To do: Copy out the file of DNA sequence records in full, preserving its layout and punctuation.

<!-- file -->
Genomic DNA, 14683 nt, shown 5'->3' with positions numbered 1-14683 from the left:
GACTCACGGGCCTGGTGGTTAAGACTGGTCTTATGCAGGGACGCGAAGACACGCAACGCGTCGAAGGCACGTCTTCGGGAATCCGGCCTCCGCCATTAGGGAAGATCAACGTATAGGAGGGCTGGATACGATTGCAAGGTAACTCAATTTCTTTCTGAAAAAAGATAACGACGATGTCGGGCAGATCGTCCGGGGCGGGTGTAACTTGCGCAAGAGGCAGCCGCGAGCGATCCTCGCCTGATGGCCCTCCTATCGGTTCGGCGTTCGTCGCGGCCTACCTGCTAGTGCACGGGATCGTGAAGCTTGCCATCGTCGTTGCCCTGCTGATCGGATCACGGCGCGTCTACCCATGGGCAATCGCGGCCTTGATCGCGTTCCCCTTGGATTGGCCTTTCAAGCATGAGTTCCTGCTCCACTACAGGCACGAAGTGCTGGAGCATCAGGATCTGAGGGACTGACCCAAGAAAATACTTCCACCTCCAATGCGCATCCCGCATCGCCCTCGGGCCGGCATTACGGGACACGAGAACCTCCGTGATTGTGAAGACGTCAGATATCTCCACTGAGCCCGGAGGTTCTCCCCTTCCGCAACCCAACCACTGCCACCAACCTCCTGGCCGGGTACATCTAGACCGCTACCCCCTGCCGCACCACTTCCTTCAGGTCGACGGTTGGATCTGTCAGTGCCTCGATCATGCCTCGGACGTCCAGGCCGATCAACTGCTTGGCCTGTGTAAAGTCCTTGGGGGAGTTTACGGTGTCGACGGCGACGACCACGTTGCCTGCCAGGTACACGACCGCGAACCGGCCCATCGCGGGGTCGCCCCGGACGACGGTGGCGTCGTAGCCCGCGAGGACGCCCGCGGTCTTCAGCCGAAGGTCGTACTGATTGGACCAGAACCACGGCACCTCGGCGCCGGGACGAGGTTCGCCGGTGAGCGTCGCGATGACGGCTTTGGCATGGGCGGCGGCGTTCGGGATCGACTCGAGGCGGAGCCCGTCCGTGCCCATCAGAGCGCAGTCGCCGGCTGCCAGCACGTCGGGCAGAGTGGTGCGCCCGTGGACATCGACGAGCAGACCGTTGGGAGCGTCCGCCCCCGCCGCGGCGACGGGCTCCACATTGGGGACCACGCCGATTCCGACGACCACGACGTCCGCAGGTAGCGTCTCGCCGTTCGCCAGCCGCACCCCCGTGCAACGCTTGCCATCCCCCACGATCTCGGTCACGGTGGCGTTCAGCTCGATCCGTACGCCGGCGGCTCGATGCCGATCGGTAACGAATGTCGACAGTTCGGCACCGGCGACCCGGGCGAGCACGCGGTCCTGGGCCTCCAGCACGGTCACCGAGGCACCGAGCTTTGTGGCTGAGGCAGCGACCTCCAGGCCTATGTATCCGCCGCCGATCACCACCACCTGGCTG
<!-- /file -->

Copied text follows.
Genomic DNA, 14683 nt, shown 5'->3' with positions numbered 1-14683 from the left:
GACTCACGGGCCTGGTGGTTAAGACTGGTCTTATGCAGGGACGCGAAGACACGCAACGCGTCGAAGGCACGTCTTCGGGAATCCGGCCTCCGCCATTAGGGAAGATCAACGTATAGGAGGGCTGGATACGATTGCAAGGTAACTCAATTTCTTTCTGAAAAAAGATAACGACGATGTCGGGCAGATCGTCCGGGGCGGGTGTAACTTGCGCAAGAGGCAGCCGCGAGCGATCCTCGCCTGATGGCCCTCCTATCGGTTCGGCGTTCGTCGCGGCCTACCTGCTAGTGCACGGGATCGTGAAGCTTGCCATCGTCGTTGCCCTGCTGATCGGATCACGGCGCGTCTACCCATGGGCAATCGCGGCCTTGATCGCGTTCCCCTTGGATTGGCCTTTCAAGCATGAGTTCCTGCTCCACTACAGGCACGAAGTGCTGGAGCATCAGGATCTGAGGGACTGACCCAAGAAAATACTTCCACCTCCAATGCGCATCCCGCATCGCCCTCGGGCCGGCATTACGGGACACGAGAACCTCCGTGATTGTGAAGACGTCAGATATCTCCACTGAGCCCGGAGGTTCTCCCCTTCCGCAACCCAACCACTGCCACCAACCTCCTGGCCGGGTACATCTAGACCGCTACCCCCTGCCGCACCACTTCCTTCAGGTCGACGGTTGGATCTGTCAGTGCCTCGATCATGCCTCGGACGTCCAGGCCGATCAACTGCTTGGCCTGTGTAAAGTCCTTGGGGGAGTTTACGGTGTCGACGGCGACGACCACGTTGCCTGCCAGGTACACGACCGCGAACCGGCCCATCGCGGGGTCGCCCCGGACGACGGTGGCGTCGTAGCCCGCGAGGACGCCCGCGGTCTTCAGCCGAAGGTCGTACTGATTGGACCAGAACCACGGCACCTCGGCGCCGGGACGAGGTTCGCCGGTGAGCGTCGCGATGACGGCTTTGGCATGGGCGGCGGCGTTCGGGATCGACTCGAGGCGGAGCCCGTCCGTGCCCATCAGAGCGCAGTCGCCGGCTGCCAGCACGTCGGGCAGAGTGGTGCGCCCGTGGACATCGACGAGCAGACCGTTGGGAGCGTCCGCCCCCGCCGCGGCGACGGGCTCCACATTGGGGACCACGCCGATTCCGACGACCACGACGTCCGCAGGTAGCGTCTCGCCGTTCGCCAGCCGCACCCCCGTGCAACGCTTGCCATCCCCCACGATCTCGGTCACGGTGGCGTTCAGCTCGATCCGTACGCCGGCGGCTCGATGCCGATCGGTAACGAATGTCGACAGTTCGGCACCGGCGACCCGGGCGAGCACGCGGTCCTGGGCCTCCAGCACGGTCACCGAGGCACCGAGCTTTGTGGCTGAGGCAGCGACCTCCAGGCCTATGTATCCGCCGCCGATCACCACCACCTGGCTG